Kashmir for all seasons
Get set on a culinary journey and explore the different flavours the Valley has to offer
TASTES FROM THE VALLEY Kashmiri delicacies served in handis PHOTO: SANGEETHA DEVI DUNDOO
There’s an unmistakable aura about Kashmiri khana. Kashmiris are predominantly rice eaters and the Pandits, in particular, are credited for the effective use of rajma, paneer and indigenous herbs in their cuisine. Over the years, even small eat
eries in Hyderabad have served up watered down versions of ‘Kashmiri biryani.’ But if you want to sample a few authentic Kashmiri delicacies, we would suggest the ongoing food festival, Poush, at the Indian Grill (renovated Peshawari) restaurant at the ITC Hotel Kakatiya Sheraton and Towers.
Poush means flower in Kashmiri and the cuisine of the Pandits is characterised by the use of walnuts and other dry fruits, saffron, curds, saunf (aniseed) powder, asafoetida, pungent Kashmiri chillies and root vegetables such as tur
nips and knol khol. Traditionally, Kashmiris used ghee and mustard oil for cooking, so as to ward off the intense cold wave. So don’t expect a low-calorie dish when you dig into some lip smacking Kashmiri Dum Aloo
The a la carte menu includes vegetarian and non-vegetarian dishes. Yes, a few non-veg preparations are part of the Pandits’ meal and the reason cited, again, is the cold climate of the Valley. The dishes are served in the trad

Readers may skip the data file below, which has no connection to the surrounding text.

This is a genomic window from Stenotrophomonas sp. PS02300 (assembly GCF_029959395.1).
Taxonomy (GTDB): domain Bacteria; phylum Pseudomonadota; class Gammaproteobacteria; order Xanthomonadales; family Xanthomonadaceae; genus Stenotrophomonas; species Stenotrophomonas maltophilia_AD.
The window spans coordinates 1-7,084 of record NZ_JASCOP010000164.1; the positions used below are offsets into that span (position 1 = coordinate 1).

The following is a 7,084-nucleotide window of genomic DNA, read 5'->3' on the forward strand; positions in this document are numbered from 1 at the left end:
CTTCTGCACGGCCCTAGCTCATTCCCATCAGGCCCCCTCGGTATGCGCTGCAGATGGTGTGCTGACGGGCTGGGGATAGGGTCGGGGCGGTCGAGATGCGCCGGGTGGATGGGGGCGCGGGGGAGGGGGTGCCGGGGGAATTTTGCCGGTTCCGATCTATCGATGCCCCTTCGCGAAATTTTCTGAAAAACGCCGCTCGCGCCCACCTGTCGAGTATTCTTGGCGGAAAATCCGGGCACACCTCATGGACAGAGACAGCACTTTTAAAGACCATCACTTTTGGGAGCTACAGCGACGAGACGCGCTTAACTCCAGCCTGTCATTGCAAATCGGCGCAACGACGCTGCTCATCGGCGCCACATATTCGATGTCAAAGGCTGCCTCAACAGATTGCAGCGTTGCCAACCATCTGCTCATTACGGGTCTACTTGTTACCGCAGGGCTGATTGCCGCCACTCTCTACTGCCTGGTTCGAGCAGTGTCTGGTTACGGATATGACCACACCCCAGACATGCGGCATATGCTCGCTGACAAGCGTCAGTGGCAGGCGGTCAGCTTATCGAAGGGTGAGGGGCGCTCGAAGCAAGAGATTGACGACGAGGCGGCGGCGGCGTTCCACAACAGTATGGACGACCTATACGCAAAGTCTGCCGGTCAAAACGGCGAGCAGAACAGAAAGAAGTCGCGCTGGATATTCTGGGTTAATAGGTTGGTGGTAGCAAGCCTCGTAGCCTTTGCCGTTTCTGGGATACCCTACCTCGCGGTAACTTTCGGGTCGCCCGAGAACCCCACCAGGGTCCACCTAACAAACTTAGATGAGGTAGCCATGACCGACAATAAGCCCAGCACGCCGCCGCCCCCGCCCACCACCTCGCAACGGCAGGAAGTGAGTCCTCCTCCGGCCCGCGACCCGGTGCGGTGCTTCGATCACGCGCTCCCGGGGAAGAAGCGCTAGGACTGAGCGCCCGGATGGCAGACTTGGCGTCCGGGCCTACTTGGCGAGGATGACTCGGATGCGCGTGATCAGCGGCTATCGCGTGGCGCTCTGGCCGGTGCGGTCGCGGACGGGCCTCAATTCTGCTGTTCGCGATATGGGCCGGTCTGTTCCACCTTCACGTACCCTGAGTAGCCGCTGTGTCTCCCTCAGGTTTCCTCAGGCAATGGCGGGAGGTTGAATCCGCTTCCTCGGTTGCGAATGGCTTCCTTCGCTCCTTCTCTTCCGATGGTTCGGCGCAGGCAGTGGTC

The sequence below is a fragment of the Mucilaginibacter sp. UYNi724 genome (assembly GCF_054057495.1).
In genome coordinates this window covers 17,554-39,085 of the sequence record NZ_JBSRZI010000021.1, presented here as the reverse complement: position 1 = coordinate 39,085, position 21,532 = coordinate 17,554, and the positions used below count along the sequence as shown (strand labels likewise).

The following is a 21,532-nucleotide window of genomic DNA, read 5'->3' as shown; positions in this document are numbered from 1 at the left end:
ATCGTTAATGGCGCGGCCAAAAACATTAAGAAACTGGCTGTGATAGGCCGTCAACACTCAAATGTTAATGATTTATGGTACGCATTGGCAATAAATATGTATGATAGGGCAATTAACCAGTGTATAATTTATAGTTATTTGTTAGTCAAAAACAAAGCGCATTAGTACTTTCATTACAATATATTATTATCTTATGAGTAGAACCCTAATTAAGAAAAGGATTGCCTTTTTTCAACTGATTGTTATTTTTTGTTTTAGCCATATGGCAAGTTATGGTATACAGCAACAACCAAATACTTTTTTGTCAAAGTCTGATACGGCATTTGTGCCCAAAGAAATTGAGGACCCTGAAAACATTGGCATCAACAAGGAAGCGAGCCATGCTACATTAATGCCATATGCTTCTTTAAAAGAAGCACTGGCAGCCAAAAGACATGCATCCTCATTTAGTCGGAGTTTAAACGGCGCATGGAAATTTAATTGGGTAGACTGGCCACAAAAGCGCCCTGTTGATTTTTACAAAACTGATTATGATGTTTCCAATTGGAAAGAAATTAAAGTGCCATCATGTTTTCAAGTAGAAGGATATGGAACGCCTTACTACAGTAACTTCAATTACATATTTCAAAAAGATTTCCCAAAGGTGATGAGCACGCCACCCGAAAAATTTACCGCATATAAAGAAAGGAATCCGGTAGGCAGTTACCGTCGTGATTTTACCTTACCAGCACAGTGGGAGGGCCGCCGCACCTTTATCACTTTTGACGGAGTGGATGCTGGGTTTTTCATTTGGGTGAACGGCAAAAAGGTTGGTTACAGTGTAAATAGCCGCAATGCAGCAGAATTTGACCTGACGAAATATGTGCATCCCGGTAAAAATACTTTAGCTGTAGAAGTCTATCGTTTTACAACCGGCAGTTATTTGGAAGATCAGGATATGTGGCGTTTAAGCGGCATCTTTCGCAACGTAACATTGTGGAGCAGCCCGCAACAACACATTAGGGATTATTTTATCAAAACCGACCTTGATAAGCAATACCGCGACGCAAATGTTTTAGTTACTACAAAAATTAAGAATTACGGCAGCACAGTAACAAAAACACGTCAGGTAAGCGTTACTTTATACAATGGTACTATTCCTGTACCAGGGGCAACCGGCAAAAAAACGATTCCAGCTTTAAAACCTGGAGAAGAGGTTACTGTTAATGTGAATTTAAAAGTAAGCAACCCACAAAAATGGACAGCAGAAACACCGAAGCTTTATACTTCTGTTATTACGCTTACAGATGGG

For starters, the grill offers Nadru Mond or lotus stem cutlets and fried trouts. The lotus stem, known for its rich iron content, lends itself to varied delicacies. Savour it as Nadru Achar, a traditional pickle
made from lotus stem, Nadru Yakhani – lotus stems cooked in yoghurt gravy, or as Gad Nadru – where the lotus stem is cooked with fish in red gravy. Then, there’s also the Pachchin Nadr
u – lotus stem and duck delicacy served on special occasions, Nadru Dal – a preparation of lotus stems and dal, Nadru Palak – lotus stems cooked with palak and Kashmiri spice
As an appetiser, do try the Kashmiri Haak, a syrupy preparation of leafy greens in chillies and asafoetida or saunf powder. Tender pieces of paneer cooked in spicy gravy as Rogni Chamman, is wor
th a try. Don’t miss an all-time favourite paneer delicacy – Chamman kaliya, where cottage cheese cubes are cooked in curd and turmeric gravy. Thick cubes of paneer cooked with rice in the form of Chamman Pula
o is a favourite among vegetarians. In the non-veg platter, the Nene Pulao or the mutton pulao remains a hot favourite. The breads of Kashmir, too, are unique. We recommend Rogni Chhot, the thick bread served fo
r festivals, and Roth, a sweet bread prepared with dry fruits. Do try the Shirmal or the crisp biscuits served with Kahwa, the unique Kashmiri chai.
Dry fruits are used aplenty in desserts so don’t count calories here. Black Morrels in golden syrup, Shufta – paneer and dry fruits in sweet syrup and Meeta Akroat or walnut candies
(served with fresh Kashmir apples) are just what the connoisseurs ordered.
What: Poush - Kashmiri food festival
Where: The Indian Grill, ITC Kakatiya Sheraton and Towers
When: Till August 15 - dinner time during weekdays; lunch and dinner on weekends
SANGEETHA DEVI DUNDOO
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